Fidel castro was a natural hero for the New Left from the first. The survival of his tiny group of fighters in the mountains, their brilliant feats of guerilla warfare, and their amazingly sudden victory when Batista’s army simply gave up, made Castro a genuine hero in an age of characterless bureaucratic leaders. Moreover, he and all his men were young and wore unruly beards, the newly publicized symbol of rebellious youth. His air of informality and creative improvisation, so evident on his brief American trip in early 1959, when he casually lit cigars, talked endlessly, and strolled on and off speech platforms in the middle of official receptions for him, stood in delightful contrast to the managed appearances of other politicians in this age of TV. And then it became apparent that he was the leader of a real live social revolution, no mere putsch, and was determined to carry out without delay genuinely egalitarian reforms. Thoughtless, pious, and reactionary voices were too quickly raised against him in the United States, as in the criticisms of the mass trials of Batista’s thugs. Sartre and Mills came back from Cuba reporting that here was something new under the sun and pilgrimages from the mainland began in earnest.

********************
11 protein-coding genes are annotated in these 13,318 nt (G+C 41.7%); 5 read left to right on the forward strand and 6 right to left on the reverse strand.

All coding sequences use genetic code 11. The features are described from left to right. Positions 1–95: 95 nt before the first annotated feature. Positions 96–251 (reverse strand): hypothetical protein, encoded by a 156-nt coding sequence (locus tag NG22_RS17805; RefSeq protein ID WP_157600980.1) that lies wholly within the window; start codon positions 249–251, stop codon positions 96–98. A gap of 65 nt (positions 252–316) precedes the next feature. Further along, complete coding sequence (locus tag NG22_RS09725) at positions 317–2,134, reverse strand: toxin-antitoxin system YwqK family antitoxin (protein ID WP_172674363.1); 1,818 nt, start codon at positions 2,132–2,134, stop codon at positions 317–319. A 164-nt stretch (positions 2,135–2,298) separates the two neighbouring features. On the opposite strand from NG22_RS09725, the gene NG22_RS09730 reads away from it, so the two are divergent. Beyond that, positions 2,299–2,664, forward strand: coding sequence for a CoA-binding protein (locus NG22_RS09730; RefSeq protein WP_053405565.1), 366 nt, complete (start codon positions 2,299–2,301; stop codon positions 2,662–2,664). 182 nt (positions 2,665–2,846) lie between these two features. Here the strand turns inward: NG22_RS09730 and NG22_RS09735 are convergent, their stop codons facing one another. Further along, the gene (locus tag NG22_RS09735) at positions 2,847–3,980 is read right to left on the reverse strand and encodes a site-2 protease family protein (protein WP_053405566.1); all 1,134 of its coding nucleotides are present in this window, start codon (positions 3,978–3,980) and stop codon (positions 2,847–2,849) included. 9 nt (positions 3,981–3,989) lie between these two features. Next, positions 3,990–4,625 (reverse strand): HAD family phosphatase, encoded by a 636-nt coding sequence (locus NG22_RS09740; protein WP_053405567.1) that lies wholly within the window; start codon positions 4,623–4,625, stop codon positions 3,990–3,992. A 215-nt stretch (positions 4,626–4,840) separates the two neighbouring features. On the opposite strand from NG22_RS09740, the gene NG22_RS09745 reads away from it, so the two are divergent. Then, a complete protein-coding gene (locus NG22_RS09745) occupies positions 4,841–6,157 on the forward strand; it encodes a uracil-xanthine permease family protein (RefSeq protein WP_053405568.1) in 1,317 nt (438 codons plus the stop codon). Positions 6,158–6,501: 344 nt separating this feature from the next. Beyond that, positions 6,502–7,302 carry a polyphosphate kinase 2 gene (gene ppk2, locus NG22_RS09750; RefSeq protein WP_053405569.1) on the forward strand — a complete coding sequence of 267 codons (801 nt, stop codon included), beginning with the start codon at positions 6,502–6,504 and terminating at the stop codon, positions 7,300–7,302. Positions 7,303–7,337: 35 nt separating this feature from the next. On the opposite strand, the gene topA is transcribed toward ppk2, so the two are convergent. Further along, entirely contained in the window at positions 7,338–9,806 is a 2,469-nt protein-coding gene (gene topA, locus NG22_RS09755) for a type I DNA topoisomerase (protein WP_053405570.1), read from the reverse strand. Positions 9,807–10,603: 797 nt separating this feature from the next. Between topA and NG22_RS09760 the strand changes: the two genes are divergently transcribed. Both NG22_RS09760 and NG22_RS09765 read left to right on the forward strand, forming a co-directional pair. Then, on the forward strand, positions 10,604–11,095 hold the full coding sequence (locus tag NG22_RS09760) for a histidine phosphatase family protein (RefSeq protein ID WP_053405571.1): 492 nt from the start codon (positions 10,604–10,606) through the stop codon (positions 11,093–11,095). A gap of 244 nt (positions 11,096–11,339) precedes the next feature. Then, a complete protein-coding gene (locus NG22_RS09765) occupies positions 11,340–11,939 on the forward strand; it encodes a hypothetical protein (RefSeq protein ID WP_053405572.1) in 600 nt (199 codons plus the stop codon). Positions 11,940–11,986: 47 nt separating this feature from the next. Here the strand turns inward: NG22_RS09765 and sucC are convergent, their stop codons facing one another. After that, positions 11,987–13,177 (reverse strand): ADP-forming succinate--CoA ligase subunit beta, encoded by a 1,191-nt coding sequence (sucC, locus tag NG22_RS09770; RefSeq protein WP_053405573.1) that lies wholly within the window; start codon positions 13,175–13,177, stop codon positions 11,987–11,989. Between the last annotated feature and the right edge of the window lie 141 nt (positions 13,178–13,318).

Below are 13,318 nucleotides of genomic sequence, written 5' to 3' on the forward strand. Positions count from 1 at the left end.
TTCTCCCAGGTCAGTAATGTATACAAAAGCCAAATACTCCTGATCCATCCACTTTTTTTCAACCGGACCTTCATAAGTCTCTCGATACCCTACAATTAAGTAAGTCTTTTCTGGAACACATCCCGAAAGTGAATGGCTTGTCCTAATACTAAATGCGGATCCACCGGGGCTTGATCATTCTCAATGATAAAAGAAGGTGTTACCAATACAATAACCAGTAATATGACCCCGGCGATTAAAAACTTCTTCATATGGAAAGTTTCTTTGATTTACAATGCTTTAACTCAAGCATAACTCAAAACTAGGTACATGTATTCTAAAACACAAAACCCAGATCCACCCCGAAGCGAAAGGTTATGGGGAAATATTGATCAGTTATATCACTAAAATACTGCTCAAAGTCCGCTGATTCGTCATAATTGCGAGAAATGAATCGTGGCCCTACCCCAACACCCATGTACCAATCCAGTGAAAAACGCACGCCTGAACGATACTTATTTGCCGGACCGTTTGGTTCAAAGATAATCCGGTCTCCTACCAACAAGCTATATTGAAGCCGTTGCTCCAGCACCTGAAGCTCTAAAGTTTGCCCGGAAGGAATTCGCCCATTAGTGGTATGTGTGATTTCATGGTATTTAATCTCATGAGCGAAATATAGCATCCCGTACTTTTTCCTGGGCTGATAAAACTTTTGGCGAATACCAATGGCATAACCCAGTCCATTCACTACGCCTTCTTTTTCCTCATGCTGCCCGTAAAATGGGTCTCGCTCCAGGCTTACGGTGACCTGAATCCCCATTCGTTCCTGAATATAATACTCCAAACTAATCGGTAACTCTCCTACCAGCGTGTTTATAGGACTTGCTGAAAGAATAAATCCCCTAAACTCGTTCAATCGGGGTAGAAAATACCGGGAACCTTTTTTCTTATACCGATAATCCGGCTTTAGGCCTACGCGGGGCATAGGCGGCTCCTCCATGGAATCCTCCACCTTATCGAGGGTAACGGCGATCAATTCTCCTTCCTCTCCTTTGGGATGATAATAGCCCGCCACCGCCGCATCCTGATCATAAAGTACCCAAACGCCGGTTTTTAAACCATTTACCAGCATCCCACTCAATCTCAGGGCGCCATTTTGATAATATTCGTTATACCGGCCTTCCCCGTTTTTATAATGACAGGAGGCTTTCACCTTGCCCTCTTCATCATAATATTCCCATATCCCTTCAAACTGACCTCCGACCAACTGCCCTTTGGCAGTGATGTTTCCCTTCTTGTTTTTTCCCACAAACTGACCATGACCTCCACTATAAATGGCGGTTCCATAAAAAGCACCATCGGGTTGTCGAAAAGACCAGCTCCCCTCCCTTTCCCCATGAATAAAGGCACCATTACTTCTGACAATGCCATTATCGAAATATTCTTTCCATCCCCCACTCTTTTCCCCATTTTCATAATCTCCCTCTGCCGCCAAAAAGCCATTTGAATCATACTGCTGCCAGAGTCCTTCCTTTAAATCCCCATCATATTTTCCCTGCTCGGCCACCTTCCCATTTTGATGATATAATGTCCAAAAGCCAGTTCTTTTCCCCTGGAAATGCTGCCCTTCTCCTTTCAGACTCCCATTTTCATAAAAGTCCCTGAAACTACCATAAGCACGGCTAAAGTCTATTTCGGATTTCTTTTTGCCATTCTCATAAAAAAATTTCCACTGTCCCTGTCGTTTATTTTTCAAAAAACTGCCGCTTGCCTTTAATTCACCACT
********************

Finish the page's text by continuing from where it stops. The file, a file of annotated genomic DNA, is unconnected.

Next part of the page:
Young radicals seeking a cause, like the editors of Studies on the Left, went. Bohemian poets and painters, previously un-political though full of contempt for American middle-class life, went. And others, such as Warren Miller and Marc Schleiffer, both young novelists, Lawrence Ferlinghetti, one of the doyens of the San Francisco Beat poets, and Leroi Jones, another new Bohemian poet and editor, wrote enthusiastic accounts of what they had witnessed in Cuba. They were caught up in a festive atmosphere, a mass euphoria generated by the Revolution, which was alien to their previous experience, and their reports, often written with skill and feeling, are reminiscent of John Reed on Petrograd during the October Revolution of 1917 or George Orwell on revolutionary Barcelona in 1937. Most of the literary rebels who thus celebrated the Cuban Revolution have been silent for the past year or more, but the quality of their response to Castro was perhaps best expressed in an open letter to the Maximum Leader by Norman Mailer, published in the Village Voice just after the collapse of the invasion, but written, Mailer says, several months earlier. “You were the first and greatest hero to appear in the world since the Second War,” he wrote. “There has been a new spirit abroad in America since you entered Havana. I think you must be given credit for some part of a new and better mood which has been coming to America.” He goes on to warn Castro about his new friendship with Khrushchev, because “Commissars never made a revolution . . . [and] the Communists are used to considering small nations expendable—it is part of their pride that they will sacrifice their followers.” In an open letter to Kennedy denouncing the invasion, published at the same time, Mailer tells the President, “you will never understand that the man [Castro] is the country, revolutionary, tyrannical, hysterical, violent, passionate, brave as the best of animals, doomed perhaps to end in tragedy, but one of the great figures of the 20th century, at the present moment a far greater figure than yourself.”